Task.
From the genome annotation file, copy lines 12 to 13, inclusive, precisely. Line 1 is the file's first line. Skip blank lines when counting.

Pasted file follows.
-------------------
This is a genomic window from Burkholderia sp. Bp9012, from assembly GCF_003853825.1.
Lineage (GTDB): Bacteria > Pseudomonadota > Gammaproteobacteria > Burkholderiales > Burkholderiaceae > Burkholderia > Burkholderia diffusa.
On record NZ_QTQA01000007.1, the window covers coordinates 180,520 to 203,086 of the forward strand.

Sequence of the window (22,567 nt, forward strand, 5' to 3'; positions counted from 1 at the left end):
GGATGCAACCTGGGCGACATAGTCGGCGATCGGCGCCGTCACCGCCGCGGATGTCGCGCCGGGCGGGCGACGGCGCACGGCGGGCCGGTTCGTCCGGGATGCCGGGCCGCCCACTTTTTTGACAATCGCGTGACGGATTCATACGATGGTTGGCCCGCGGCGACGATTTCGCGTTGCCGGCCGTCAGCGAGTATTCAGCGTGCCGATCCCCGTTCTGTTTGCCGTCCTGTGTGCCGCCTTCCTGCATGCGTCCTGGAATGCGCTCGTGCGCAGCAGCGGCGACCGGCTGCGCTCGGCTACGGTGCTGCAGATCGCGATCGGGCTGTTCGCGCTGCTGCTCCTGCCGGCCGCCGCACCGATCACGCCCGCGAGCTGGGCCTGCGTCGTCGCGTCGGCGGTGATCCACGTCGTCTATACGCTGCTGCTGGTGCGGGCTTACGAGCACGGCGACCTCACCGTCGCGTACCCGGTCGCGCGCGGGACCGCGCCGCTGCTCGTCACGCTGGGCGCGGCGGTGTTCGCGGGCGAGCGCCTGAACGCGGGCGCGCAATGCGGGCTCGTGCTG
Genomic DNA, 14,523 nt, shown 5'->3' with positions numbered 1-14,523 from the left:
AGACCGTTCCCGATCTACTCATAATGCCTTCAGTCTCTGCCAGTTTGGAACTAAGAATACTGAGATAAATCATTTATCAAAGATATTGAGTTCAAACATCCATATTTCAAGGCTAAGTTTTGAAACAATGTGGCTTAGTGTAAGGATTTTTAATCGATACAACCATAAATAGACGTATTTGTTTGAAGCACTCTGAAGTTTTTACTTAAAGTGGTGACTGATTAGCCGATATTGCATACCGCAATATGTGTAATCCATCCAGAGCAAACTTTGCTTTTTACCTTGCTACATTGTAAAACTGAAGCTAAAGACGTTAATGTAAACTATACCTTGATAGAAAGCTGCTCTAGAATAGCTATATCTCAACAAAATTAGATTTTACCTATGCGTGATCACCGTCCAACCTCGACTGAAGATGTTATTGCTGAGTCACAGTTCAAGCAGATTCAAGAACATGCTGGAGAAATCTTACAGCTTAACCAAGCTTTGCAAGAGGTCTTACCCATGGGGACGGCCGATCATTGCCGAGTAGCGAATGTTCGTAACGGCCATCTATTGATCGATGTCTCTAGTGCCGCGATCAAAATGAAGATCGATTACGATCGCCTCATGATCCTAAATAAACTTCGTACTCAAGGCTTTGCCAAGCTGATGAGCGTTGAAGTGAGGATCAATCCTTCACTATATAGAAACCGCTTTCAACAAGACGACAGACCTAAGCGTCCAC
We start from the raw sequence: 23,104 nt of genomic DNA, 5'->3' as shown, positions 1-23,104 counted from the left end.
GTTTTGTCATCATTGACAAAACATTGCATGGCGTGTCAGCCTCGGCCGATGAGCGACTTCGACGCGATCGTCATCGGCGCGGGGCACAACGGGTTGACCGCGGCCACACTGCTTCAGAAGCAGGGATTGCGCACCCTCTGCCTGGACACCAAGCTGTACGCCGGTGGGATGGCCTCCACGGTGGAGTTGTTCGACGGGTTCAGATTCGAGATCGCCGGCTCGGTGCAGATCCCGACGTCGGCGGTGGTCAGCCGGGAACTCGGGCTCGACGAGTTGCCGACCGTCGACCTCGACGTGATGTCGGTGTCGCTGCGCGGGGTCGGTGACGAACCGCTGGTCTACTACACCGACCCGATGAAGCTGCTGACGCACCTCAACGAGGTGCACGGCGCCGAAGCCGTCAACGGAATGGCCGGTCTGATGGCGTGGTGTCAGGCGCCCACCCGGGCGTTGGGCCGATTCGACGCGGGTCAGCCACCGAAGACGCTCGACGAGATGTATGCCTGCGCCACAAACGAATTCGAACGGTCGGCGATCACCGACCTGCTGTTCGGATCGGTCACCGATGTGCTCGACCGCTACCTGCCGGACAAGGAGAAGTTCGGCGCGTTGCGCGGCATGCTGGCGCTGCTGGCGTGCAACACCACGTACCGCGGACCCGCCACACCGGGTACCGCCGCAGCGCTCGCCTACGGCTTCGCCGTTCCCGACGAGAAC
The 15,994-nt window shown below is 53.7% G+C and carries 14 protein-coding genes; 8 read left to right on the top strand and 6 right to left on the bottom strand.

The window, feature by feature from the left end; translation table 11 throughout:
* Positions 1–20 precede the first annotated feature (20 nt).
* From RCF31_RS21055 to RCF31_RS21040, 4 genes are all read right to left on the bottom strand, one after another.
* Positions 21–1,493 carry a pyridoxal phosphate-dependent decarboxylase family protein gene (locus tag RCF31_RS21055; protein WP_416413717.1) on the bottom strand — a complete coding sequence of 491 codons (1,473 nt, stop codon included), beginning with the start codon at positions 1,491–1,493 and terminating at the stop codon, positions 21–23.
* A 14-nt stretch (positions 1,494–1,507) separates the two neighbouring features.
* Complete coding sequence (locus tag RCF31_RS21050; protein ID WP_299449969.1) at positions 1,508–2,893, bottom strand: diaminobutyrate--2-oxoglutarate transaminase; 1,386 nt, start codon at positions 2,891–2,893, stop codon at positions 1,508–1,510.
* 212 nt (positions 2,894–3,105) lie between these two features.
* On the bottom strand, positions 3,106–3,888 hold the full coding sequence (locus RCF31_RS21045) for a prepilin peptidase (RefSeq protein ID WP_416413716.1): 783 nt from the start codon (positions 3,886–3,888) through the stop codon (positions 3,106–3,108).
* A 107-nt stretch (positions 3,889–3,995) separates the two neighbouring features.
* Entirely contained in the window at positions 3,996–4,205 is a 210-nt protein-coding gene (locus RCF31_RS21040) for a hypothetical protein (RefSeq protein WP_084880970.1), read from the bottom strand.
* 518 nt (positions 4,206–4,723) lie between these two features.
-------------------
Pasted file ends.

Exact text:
* Positions 1–20 precede the first annotated feature (20 nt).
* From RCF31_RS21055 to RCF31_RS21040, 4 genes are all read right to left on the bottom strand, one after another.